Some of my favorite childhood memories involve my grandmother, the sofa, and the telephone. The sofa was in the family room of our home and the telephone was right next to it. Attached to the phone's receiver was a coil of thick, maroon cord, a spiral that, when stretched out, must have been nearly 4 feet long. The cord would knot itself into a nasty tangle, so much so that when the phone rang, the first 20 or so seconds of conversation involved my grandmother cradling the receiver between her head and her neck while she, and her team of helpers (i.e. my sister and I) took our fingers to the mess.
Since Grandma made as many as a dozen calls a day to her very large circles of family and friends, that telephone cord became the bain of my existence. But now, in a world of not only cordless telephones, but telephones that no longer rely on a phone jack in the wall, Grandma sitting amongst the jumble of cord is a sweet memory. Those telephone calls were connection, in every sense. Now, though, I fear that those moments of connection are rapidly disappearing and I'm feeling adrift and untethered. In my lifetime, I've gone from using the cumbersome telephone in the family kitchen to calling home from a subway stop in Bangkok on a telephone so small and slim that it fits inside of my jean's pocket.
In my lifetime, I've gone from driving to my local bank to get cash in order to pay for things to sliding a card and now holding my PDA up to a transponder at my grocery store, or hardware store, or department store. I've gone from having my favorite bank teller cash my paycheck and filling me in on the latest gossip to having an unseen electronic hand put money into my bank account.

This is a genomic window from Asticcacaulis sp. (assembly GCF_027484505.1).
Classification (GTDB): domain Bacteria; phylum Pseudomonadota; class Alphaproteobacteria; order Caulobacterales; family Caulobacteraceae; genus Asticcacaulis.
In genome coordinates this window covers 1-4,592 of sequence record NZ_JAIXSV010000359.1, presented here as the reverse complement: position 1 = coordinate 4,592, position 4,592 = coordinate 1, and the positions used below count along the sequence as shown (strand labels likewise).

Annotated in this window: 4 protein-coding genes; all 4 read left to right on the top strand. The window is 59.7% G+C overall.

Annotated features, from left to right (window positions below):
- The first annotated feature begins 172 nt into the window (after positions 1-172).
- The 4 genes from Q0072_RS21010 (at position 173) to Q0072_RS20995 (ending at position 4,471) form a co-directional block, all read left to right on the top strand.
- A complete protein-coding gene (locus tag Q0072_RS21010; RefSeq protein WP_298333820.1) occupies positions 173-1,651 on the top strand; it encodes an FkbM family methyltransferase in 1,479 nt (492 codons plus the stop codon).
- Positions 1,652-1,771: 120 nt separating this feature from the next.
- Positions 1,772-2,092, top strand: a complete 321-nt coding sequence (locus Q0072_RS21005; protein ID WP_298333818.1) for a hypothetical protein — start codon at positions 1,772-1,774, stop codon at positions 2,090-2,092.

The way that I watch television has also been altered. Growing up, my ferocious need to watch "The Dukes of Hazzard" on the family room TV involved a complex set of negotiations with my older sister, Mom and Grandma. And heaven forbid you tried to schedule anything from 12:00PM to 4:00PM on a weekday, as that was when Grandma watched her "stories", a.k.a. the entire line-up of CBS daytime soap operas. Now, though, I have ample opportunities to stay current with my favorite shows, and none of them involves learning how to program a VCR! Sure, you can invest in TiVo, but most of the time the broadcast and cable channels will repeat a program within a couple of hours of its initial airing. These so-called "slugs" have proved so popular that TV ratings firms, such as Nielsen, have figured out a way to measure the slug watchers. And if I'd like to watch an episode of my favorite show from my seat on the commuter-rail, then I can watch it on my phone or on my iPad. This is a far cry from everyone gathering around to find out who shot J.R.!
Right now, the U.S. Postal Service is in danger of financial collapse as online efficiency is making physical mail obsolete. Computer makers, one of the drivers of the Postal Service's rapid descent, are also fighting to figure out this untethered life, as consumers and corporations have gone from dial-up to 4G, and have abandoned cumbersome desktop computers for the freedom and flexibility of laptops and tablets.
But for all of the "golly-gee" of technology that's allowing us to do almost anything at anytime with almost anyone, I don't think we're satisfied. You want to know why so many people are at your local coffee shop?? Because alongside the caffeine, we're craving a connection with each other. For all of our technological know-how, the true genius of humanity will always be our ability to create unique relationships with one another, to truly connect. I'm just saying:)